Ranking All The Chart Topping Songs Of The 70s
The Eagles, live at the Capital Center, 1977 - AvalonSix / Youtube
The 70’s was surely a great decade for rock and roll. Hard rock and heavy metal became big with the crowd, while progressive rock was just as prolific. Pouring over from the progenitor’s influence of the 50’s and 60’s, rock was refined and branched out to multiple genres for the consumption of the artistically-famished masses. Appreciation for the genre was at an all-time high in this period, and it’s none short of amazing how artists responded to their fans with their music. Here are the 70’s chat-topping rockers that left their mark in history.
American Pie – Don McLean (1971)
McLean’s tribute to the greatest rock influences that perished in a tragic plane crash, “American Pie” is a recollection of better days. One of the most enduring tunes of the decade, McLean has left the interpretation of the track to the listeners, citing it as unshakable poetry.
American Woman – The Guess Who (1970)
Coming from a Canadian band, “American Woman” was a catchy rocker that almost went overboard with its suggestive aggression. Nevertheless, the US loved the track which proved the potency its funky arrangement had.
My Sweet Lord – George Harrison (1970)
Harrison’s solo work brandished his songwriting prowess. George Harrison’s growing faith in mysticism led him to write this musical great, which lent a healing hospice in the form of music, showing his growth as an artist and a person.
Crocodile Rock – Elton John (1972)
The ever verbose Elton John wrote the song after being inspired with Daddy Cool’s “Eagle Rock”, and provided a new dimension of songwriting with creative partner Bernie Taupin. The energy exuded by the track represented rock’s vivacious state of the era.
Me and Bobby McGee – Janis Joplin (1971)
Quite haunting when you think of the song being recorded the same week Joplin passed away. Joplin’s most renowned track also topped the charts with her signature sound, and represented her life’s work in a single masterpiece.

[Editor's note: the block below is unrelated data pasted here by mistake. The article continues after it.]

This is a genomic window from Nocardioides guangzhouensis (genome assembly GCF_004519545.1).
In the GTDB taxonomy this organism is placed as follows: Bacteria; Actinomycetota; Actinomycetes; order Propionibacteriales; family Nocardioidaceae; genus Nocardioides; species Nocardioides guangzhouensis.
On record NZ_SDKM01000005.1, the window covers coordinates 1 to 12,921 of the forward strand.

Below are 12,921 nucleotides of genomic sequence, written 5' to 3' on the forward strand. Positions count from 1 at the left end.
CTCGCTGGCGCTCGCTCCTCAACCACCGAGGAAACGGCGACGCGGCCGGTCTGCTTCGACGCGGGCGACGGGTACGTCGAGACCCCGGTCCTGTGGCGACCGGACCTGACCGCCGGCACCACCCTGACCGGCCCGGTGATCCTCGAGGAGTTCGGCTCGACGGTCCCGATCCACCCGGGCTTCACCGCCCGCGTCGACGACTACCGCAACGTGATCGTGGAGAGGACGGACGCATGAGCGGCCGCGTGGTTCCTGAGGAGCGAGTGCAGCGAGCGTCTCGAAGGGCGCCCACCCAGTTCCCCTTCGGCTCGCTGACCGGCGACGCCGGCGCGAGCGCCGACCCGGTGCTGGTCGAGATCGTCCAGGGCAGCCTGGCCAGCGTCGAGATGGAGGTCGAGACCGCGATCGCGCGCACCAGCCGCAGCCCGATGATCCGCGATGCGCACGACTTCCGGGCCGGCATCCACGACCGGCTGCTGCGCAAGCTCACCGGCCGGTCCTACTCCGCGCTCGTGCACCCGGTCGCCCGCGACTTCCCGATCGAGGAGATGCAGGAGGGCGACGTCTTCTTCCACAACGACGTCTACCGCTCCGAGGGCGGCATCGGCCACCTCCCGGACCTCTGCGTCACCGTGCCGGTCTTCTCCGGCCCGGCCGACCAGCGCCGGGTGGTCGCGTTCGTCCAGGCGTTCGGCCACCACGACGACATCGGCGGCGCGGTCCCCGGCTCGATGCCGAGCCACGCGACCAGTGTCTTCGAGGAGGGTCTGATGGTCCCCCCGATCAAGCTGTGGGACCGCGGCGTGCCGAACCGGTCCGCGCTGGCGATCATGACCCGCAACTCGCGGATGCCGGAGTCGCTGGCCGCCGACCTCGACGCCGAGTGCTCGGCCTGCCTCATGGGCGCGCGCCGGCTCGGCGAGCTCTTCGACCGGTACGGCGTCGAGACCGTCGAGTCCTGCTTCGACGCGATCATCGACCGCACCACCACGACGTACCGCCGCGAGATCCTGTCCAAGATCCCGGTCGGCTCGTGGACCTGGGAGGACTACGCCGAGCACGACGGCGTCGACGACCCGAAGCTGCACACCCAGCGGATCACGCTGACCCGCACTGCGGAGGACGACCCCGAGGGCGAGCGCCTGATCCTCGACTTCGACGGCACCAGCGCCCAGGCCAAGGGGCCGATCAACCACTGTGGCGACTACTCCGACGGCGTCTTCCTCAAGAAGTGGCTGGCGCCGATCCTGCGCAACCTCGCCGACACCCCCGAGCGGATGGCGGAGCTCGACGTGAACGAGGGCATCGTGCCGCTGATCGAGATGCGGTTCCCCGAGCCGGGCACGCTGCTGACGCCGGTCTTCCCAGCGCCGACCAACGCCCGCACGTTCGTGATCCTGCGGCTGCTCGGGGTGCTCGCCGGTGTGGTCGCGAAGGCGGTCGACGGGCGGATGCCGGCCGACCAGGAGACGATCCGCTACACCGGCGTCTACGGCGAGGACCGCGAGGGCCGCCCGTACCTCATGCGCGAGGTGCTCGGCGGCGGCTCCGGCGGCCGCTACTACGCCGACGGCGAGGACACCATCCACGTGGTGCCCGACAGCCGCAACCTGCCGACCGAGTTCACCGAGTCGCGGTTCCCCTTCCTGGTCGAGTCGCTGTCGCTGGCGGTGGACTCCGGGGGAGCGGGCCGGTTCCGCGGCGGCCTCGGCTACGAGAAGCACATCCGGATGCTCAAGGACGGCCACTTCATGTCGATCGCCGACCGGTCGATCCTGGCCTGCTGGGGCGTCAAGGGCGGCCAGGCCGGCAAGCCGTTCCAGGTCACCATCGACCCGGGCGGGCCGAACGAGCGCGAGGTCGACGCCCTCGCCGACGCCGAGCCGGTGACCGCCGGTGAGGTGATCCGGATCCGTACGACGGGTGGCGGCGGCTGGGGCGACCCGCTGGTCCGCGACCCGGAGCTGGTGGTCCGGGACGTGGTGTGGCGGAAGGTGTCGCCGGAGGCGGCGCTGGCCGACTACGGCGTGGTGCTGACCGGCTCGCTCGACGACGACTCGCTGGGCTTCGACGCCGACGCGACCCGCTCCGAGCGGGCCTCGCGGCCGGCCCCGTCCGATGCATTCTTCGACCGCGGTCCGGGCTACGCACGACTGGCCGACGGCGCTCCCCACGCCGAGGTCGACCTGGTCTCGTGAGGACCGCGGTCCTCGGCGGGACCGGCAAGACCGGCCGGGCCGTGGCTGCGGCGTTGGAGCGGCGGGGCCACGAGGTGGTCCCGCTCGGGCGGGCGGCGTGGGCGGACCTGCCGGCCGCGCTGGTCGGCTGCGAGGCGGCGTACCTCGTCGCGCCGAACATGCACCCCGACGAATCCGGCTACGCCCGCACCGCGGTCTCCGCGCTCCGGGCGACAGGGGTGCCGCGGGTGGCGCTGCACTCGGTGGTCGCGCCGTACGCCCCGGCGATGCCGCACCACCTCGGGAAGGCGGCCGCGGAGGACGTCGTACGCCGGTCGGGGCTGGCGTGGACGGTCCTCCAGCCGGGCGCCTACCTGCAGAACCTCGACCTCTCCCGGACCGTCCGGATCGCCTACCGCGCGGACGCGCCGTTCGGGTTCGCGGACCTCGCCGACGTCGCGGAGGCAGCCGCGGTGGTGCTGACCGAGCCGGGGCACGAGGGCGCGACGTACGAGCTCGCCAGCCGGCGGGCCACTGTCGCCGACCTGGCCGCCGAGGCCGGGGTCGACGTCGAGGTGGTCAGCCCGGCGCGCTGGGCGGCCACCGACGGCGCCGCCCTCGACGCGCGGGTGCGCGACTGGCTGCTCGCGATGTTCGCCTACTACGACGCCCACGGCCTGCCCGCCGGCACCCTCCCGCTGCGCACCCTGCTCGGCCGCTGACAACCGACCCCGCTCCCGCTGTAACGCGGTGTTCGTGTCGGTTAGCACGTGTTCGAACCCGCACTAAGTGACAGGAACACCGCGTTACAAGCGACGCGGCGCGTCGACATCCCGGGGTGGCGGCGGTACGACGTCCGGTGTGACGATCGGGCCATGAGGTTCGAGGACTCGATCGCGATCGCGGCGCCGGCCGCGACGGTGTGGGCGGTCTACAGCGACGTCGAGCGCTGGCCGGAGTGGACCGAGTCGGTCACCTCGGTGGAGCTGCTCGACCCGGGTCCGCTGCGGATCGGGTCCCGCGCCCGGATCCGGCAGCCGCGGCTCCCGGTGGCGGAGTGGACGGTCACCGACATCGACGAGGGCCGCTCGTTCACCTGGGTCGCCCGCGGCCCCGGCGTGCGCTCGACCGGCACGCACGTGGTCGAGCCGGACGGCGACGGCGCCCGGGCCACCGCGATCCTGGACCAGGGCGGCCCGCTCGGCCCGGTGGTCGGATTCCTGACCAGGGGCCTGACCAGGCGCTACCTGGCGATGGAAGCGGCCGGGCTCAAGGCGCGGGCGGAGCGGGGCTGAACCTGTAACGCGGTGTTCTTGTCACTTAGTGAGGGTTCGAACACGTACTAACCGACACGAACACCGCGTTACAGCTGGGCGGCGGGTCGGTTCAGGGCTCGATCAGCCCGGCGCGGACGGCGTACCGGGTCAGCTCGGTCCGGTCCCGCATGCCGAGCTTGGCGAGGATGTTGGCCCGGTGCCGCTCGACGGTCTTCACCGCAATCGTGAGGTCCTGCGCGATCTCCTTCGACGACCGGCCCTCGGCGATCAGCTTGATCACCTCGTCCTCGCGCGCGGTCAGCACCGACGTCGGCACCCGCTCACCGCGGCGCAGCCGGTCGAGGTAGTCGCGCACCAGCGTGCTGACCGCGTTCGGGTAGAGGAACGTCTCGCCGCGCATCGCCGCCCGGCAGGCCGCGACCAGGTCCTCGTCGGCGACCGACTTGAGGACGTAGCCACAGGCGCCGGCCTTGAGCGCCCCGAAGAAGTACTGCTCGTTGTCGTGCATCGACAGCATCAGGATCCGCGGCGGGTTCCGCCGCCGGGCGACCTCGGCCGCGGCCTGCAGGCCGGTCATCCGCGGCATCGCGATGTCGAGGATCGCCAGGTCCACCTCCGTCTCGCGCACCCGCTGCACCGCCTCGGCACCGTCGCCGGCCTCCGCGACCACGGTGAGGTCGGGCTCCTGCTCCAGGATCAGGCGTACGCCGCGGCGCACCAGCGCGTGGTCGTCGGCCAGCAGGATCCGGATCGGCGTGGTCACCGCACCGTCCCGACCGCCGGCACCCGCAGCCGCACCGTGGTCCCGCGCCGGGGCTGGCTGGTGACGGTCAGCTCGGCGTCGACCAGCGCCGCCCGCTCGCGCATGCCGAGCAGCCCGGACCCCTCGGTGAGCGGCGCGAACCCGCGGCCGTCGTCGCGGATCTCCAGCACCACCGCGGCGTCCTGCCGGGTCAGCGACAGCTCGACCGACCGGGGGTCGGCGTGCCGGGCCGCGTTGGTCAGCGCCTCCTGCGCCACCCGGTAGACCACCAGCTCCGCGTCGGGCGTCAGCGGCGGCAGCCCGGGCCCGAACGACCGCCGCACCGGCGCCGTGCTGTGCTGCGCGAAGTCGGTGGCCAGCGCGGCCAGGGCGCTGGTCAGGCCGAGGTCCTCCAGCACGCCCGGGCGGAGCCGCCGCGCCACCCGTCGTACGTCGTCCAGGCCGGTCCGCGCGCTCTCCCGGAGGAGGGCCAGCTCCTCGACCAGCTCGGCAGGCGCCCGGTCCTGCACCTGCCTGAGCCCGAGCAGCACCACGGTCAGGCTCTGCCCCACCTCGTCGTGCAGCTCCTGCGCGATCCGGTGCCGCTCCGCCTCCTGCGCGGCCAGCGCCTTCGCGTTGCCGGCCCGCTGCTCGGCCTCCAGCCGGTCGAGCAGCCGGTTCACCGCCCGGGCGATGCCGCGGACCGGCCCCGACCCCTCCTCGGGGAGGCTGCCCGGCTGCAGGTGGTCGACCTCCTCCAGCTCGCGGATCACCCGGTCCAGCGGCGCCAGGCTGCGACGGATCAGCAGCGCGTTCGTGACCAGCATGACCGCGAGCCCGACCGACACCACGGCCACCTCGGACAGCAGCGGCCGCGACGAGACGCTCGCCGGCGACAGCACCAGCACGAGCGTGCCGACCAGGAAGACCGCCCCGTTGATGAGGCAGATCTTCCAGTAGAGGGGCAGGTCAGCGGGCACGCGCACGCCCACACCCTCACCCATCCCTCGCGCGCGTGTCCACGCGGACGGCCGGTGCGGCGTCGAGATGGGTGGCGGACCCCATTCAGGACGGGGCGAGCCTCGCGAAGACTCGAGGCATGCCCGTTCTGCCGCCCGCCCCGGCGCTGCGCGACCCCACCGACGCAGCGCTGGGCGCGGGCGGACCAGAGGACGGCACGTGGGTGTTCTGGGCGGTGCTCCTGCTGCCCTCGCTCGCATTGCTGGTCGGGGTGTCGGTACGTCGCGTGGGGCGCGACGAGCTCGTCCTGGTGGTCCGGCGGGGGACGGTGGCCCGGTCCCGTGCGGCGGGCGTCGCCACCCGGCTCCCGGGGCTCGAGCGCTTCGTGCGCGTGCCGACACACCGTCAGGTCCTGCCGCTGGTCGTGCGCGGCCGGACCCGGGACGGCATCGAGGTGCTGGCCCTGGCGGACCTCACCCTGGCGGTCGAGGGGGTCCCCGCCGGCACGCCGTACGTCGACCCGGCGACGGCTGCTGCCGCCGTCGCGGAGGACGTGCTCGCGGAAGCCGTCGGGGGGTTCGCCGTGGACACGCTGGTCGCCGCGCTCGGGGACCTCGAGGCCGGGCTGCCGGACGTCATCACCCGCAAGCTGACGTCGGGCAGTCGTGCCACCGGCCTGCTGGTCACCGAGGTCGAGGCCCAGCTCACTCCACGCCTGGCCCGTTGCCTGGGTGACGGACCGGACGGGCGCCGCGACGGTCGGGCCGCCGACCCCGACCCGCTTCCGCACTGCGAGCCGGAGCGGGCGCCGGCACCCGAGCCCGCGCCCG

Maggie May – Rod Stewart (1971)
Undeniably Stewart’s most known track, “Maggie May” was a retelling of his younger years where he laid with a woman who was older than him. Rumored to have taken his virginity, Stewart managed to spin the track to a memorable classic, with his distinct rasp driving the track.
Brown Sugar – The Rolling Stones (1971)
Rockers really loved to take their relationships and write songs about them. Jagger’s own with Marsha Hunt was a gritty, no-holds barred flow that fit the band’s bad boy image. The track became a staple for classic rock fans who bled Stones all day.
Bridge Over Troubled Water – Simon and Garfunkel (1970)
Paul Simon’s genius songwriting made for a classic hit that’s loved even until today. The emotional track screamed gospel, with the fullness of Spector’s wall of sound technique. Trading blows with “The Sound Of Silence”, the track saw the duo’s most successful release in their career.
Let It Be – The Beatles (1970)
Inspired by Paul McCartney’s dream of his mother, “Let It Be” became one of the band’s greatest hits before crumbling apart. The solemn rocker was monumental point of the Beatles’ career, with the band going out with a bang. Considered to be one of the greatest songs of all time, “Let It Be” left a legacy that could never be replaced by anyone or anything.
Hotel California – The Eagles (1977)
What could steal the top place from a Beatles track? “Hotel California” truly deserved its critical acclamation. A six-minute musical journey that takes us to a spine-chilling adventure, the track featured riffs and solos that are as memorable as Deep Purple’s “Smoke On The Water”. This type of fictitious songwriting became a benchmark for wanna-bes and contemporaries alike.